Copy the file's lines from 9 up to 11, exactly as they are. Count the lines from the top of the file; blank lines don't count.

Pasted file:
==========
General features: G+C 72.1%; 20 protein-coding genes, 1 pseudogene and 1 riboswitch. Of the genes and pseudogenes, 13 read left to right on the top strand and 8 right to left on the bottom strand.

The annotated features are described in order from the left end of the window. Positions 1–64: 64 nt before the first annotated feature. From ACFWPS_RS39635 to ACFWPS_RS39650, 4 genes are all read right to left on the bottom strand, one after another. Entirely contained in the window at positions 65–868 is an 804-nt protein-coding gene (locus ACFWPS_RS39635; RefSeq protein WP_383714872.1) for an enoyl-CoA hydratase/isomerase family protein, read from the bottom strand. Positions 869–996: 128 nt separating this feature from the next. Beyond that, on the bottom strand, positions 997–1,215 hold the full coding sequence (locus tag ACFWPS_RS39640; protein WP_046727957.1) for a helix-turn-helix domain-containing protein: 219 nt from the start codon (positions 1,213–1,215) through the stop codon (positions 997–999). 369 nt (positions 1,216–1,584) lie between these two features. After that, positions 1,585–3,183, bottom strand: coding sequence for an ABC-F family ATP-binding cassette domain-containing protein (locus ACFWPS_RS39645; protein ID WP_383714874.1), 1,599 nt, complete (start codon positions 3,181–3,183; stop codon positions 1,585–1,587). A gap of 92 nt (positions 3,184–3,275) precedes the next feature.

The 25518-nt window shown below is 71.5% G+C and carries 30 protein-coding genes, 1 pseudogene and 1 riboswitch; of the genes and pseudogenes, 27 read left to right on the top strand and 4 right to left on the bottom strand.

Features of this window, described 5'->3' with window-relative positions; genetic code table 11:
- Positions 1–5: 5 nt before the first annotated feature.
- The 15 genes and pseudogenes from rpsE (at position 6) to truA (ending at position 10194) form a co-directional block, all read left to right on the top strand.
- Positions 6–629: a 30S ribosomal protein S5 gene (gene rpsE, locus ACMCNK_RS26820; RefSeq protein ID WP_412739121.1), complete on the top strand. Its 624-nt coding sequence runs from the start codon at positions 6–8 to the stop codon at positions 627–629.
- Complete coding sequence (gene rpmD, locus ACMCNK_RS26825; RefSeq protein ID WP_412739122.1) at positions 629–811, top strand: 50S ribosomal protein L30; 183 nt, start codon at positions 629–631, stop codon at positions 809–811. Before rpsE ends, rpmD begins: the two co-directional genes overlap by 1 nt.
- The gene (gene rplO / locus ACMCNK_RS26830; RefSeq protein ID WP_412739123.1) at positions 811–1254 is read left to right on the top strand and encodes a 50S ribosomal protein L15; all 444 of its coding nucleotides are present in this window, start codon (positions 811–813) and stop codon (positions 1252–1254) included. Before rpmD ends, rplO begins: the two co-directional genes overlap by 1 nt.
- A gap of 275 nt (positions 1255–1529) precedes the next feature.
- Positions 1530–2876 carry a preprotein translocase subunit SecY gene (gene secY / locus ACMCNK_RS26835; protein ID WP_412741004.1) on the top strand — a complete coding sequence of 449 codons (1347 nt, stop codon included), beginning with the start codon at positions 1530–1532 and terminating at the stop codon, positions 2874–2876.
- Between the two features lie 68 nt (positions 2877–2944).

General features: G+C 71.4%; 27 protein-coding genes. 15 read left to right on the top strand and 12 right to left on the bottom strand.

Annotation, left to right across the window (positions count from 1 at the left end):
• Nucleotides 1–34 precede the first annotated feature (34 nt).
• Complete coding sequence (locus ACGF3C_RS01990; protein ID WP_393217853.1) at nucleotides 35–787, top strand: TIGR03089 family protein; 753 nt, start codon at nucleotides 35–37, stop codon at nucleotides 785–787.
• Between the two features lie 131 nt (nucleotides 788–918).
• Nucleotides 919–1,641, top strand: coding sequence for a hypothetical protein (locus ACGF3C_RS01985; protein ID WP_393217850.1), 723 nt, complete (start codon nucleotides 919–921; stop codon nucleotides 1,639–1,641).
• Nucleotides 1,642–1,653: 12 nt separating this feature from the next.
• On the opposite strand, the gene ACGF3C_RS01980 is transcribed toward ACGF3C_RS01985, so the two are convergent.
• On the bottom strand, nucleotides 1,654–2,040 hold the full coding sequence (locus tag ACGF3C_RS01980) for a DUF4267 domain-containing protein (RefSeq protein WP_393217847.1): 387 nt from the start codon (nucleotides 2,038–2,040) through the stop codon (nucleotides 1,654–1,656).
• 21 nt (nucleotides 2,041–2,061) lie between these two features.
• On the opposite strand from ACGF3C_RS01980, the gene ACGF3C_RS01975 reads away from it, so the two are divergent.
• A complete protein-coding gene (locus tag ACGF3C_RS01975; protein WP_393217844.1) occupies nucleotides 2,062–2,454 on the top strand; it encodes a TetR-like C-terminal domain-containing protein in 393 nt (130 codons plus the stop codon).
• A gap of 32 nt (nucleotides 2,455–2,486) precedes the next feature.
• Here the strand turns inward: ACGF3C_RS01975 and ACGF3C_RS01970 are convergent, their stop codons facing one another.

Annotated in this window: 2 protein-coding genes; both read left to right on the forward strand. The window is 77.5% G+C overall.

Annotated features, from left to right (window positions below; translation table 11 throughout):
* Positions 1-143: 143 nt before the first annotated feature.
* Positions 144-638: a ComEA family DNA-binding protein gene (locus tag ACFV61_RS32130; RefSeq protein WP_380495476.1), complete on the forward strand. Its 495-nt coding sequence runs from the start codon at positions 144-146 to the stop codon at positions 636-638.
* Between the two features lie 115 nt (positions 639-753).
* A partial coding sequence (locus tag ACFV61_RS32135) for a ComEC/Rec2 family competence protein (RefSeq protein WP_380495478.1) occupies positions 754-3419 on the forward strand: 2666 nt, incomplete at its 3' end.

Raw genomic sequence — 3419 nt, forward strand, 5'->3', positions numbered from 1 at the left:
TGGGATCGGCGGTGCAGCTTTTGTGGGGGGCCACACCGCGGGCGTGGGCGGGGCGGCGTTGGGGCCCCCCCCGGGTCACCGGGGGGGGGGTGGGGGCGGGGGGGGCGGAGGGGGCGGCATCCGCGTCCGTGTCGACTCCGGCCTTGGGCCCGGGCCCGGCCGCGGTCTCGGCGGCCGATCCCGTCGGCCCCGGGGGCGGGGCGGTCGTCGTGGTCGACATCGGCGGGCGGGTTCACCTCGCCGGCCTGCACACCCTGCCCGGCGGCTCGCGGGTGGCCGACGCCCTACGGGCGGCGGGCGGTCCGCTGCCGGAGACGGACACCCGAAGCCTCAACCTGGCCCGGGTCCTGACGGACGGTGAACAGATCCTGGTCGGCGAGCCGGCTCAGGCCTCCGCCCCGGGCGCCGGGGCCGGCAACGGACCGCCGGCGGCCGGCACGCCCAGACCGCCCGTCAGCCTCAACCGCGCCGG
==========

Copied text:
- The gene (gene rplO / locus ACMCNK_RS26830; RefSeq protein ID WP_412739123.1) at positions 811–1254 is read left to right on the top strand and encodes a 50S ribosomal protein L15; all 444 of its coding nucleotides are present in this window, start codon (positions 811–813) and stop codon (positions 1252–1254) included. Before rpmD ends, rplO begins: the two co-directional genes overlap by 1 nt.
- A gap of 275 nt (positions 1255–1529) precedes the next feature.
- Positions 1530–2876 carry a preprotein translocase subunit SecY gene (gene secY / locus ACMCNK_RS26835; protein ID WP_412741004.1) on the top strand — a complete coding sequence of 449 codons (1347 nt, stop codon included), beginning with the start codon at positions 1530–1532 and terminating at the stop codon, positions 2874–2876.